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January 23, 2006

General Assembly Journal 2006 – Part 3

Richard B. Weldon Jr.

This place is truly upside down. Three years ago, the watchword was belt-tightening. Gov. Robert L. Ehrlich was warning anyone who would listen that jobs, programs, and projects would see cutbacks in the next two years.

The forecast was so dire that rumors of furloughs were floated. Just saying the word sent state employees scrambling to find their union representatives. Forcing them into unpaid leave to cover a budget shortfall was unconscionable.

In prior years, under Democrat governors, revenue would have been created to cover the gap. No one would have had to deal with the idea of a layoff or furlough.

Senate President Mike Miller (D., Calvert/PG) went so far as to explain it this succinctly: “We thought Kathleen would win, and that we wouldn’t have to deal with this.” Tentacle readers can spot the tax and spend reference, since the assumption was that Kathleen Kennedy Townsend would have raised taxes to eliminate the structural deficit if she had been elected.

The forces of fate and elections weren’t on her side, though. Governor Ehrlich won that one with a comfortable enough margin that someone should have been reading the tea leaves.

It turns out that Maryland voters, previously assumed to be a swarm of pro-tax liberals, liked a message that promised to focus on essential services while controlling the growth of government.

So, here we are three years later, sitting on a budget surplus of $1.5 to $2 billion dollars. Borrowing from Larry the Cable Guy: “I don’t care who you are, that’s a lot of money!”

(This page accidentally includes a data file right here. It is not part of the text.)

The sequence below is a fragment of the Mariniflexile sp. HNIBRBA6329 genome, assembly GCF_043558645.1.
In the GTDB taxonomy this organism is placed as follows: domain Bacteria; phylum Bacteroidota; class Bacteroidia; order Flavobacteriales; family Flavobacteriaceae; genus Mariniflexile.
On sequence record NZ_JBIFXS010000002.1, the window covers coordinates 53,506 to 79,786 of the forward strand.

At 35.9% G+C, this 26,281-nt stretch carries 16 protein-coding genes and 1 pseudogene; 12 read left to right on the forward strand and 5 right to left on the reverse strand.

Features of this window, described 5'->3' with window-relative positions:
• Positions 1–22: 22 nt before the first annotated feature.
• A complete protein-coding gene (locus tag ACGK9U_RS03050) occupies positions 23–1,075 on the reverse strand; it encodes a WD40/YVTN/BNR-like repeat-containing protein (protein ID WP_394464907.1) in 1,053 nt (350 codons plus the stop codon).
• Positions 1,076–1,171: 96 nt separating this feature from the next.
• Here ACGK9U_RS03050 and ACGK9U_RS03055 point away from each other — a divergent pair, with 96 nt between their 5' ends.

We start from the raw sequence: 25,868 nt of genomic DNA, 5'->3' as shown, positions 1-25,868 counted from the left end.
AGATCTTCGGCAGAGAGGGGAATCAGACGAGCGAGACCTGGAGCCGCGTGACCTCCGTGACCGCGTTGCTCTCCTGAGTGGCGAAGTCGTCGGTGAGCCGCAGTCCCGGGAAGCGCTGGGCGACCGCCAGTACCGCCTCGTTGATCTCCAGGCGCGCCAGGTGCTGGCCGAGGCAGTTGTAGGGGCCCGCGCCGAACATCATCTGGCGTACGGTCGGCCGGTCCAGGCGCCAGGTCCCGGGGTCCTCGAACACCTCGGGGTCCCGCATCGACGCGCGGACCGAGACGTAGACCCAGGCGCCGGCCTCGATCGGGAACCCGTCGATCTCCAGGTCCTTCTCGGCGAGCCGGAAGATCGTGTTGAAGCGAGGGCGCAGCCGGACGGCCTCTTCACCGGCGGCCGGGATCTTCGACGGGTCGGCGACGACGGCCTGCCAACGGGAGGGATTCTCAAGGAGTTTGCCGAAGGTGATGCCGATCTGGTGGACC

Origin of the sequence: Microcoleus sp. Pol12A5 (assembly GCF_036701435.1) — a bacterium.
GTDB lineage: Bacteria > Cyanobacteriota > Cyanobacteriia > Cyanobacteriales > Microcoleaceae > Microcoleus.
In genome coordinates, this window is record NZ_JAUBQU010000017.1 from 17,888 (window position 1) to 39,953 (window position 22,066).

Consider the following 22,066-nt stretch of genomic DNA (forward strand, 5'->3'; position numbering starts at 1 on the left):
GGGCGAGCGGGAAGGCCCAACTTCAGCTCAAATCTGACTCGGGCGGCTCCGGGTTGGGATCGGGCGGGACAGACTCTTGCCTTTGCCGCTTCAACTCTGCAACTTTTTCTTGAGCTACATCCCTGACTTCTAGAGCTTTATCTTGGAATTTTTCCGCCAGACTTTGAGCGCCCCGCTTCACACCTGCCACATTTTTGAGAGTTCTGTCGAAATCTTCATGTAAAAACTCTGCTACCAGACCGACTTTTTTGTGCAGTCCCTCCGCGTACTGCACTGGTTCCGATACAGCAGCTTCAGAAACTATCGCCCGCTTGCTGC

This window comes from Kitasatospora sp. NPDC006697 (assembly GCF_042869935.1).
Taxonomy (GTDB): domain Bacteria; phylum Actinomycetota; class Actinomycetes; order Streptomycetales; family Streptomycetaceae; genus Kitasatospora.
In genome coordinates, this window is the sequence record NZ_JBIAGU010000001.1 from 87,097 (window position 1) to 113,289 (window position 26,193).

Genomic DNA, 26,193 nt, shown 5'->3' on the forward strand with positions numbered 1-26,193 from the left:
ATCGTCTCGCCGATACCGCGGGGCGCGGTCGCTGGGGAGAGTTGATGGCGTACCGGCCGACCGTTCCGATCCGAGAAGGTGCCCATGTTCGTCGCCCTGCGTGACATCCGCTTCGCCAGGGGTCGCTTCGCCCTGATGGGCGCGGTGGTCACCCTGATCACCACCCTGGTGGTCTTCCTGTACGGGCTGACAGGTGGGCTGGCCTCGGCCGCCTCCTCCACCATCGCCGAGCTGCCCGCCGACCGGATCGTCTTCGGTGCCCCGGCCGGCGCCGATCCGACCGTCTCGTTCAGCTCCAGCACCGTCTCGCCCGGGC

Governor Ehrlich has been waiting for a few years for this moment, and the timing couldn’t have been written better if his people had scripted it.

He has been traveling around the state announcing historic increases in public education funding, pay increases for state workers, big increases in environmental spending, and a tax break.

Election year campaigning, you say? Of course, it is. In fact, it’s the best kind of campaigning. Telling the voters that you kept the promises you made, and in keeping those same promises, you now have funding available to pay for some very popular new initiatives is the stuff political legends are made of.

So, how does this Ehrlich-style governance go over in Annapolis? Like a lead balloon, that’s how. At their pre-opening rally at an Annapolis area hotel, Senator Miller described the majority’s view of the minority in the upcoming session this way: “They (GOP leaders) will be flying high, but we’re going to get together and we’re going to shoot them down. We’re going to put them in the ground, and it’ll be 10 years before they crawl out again.”